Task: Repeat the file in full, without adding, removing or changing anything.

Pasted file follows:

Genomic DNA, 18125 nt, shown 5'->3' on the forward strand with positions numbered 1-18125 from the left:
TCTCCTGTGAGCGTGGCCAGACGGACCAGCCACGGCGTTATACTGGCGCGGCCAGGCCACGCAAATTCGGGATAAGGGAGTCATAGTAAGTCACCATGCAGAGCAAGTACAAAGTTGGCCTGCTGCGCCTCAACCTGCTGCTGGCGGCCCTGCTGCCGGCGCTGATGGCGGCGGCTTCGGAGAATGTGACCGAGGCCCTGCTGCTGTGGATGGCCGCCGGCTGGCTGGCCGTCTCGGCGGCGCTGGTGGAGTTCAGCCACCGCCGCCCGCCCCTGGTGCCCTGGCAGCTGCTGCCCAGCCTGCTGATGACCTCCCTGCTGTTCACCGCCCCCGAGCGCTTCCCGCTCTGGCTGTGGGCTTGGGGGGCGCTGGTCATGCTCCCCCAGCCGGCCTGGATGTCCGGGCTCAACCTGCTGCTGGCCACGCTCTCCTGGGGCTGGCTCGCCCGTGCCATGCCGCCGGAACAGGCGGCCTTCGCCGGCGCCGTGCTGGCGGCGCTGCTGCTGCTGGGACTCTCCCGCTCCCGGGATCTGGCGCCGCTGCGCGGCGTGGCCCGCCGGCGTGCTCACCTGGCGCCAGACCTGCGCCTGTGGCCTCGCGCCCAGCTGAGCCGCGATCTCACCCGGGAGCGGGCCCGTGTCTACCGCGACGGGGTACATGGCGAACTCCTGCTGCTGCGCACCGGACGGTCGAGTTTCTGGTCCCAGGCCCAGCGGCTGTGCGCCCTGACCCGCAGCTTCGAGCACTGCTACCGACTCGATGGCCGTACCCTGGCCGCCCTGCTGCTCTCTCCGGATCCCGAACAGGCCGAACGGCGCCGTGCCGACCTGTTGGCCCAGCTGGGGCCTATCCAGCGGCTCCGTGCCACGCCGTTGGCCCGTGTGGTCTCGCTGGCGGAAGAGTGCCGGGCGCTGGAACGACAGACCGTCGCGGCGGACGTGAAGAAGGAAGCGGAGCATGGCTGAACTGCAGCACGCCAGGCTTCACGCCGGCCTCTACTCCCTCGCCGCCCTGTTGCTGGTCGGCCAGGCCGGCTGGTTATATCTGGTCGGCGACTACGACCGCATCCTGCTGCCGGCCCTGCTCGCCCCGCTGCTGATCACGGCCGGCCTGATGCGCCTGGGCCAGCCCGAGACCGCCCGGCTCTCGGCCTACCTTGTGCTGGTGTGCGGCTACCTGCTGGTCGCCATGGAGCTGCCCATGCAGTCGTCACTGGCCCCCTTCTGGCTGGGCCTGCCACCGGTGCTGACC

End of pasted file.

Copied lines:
Genomic DNA, 18125 nt, shown 5'->3' on the forward strand with positions numbered 1-18125 from the left:
TCTCCTGTGAGCGTGGCCAGACGGACCAGCCACGGCGTTATACTGGCGCGGCCAGGCCACGCAAATTCGGGATAAGGGAGTCATAGTAAGTCACCATGCAGAGCAAGTACAAAGTTGGCCTGCTGCGCCTCAACCTGCTGCTGGCGGCCCTGCTGCCGGCGCTGATGGCGGCGGCTTCGGAGAATGTGACCGAGGCCCTGCTGCTGTGGATGGCCGCCGGCTGGCTGGCCGTCTCGGCGGCGCTGGTGGAGTTCAGCCACCGCCGCCCGCCCCTGGTGCCCTGGCAGCTGCTGCCCAGCCTGCTGATGACCTCCCTGCTGTTCACCGCCCCCGAGCGCTTCCCGCTCTGGCTGTGGGCTTGGGGGGCGCTGGTCATGCTCCCCCAGCCGGCCTGGATGTCCGGGCTCAACCTGCTGCTGGCCACGCTCTCCTGGGGCTGGCTCGCCCGTGCCATGCCGCCGGAACAGGCGGCCTTCGCCGGCGCCGTGCTGGCGGCGCTGCTGCTGCTGGGACTCTCCCGCTCCCGGGATCTGGCGCCGCTGCGCGGCGTGGCCCGCCGGCGTGCTCACCTGGCGCCAGACCTGCGCCTGTGGCCTCGCGCCCAGCTGAGCCGCGATCTCACCCGGGAGCGGGCCCGTGTCTACCGCGACGGGGTACATGGCGAACTCCTGCTGCTGCGCACCGGACGGTCGAGTTTCTGGTCCCAGGCCCAGCGGCTGTGCGCCCTGACCCGCAGCTTCGAGCACTGCTACCGACTCGATGGCCGTACCCTGGCCGCCCTGCTGCTCTCTCCGGATCCCGAACAGGCCGAACGGCGCCGTGCCGACCTGTTGGCCCAGCTGGGGCCTATCCAGCGGCTCCGTGCCACGCCGTTGGCCCGTGTGGTCTCGCTGGCGGAAGAGTGCCGGGCGCTGGAACGACAGACCGTCGCGGCGGACGTGAAGAAGGAAGCGGAGCATGGCTGAACTGCAGCACGCCAGGCTTCACGCCGGCCTCTACTCCCTCGCCGCCCTGTTGCTGGTCGGCCAGGCCGGCTGGTTATATCTGGTCGGCGACTACGACCGCATCCTGCTGCCGGCCCTGCTCGCCCCGCTGCTGATCACGGCCGGCCTGATGCGCCTGGGCCAGCCCGAGACCGCCCGGCTCTCGGCCTACCTTGTGCTGGTGTGCGGCTACCTGCTGGTCGCCATGGAGCTGCCCATGCAGTCGTCACTGGCCCCCTTCTGGCTGGGCCTGCCACCGGTGCTGACC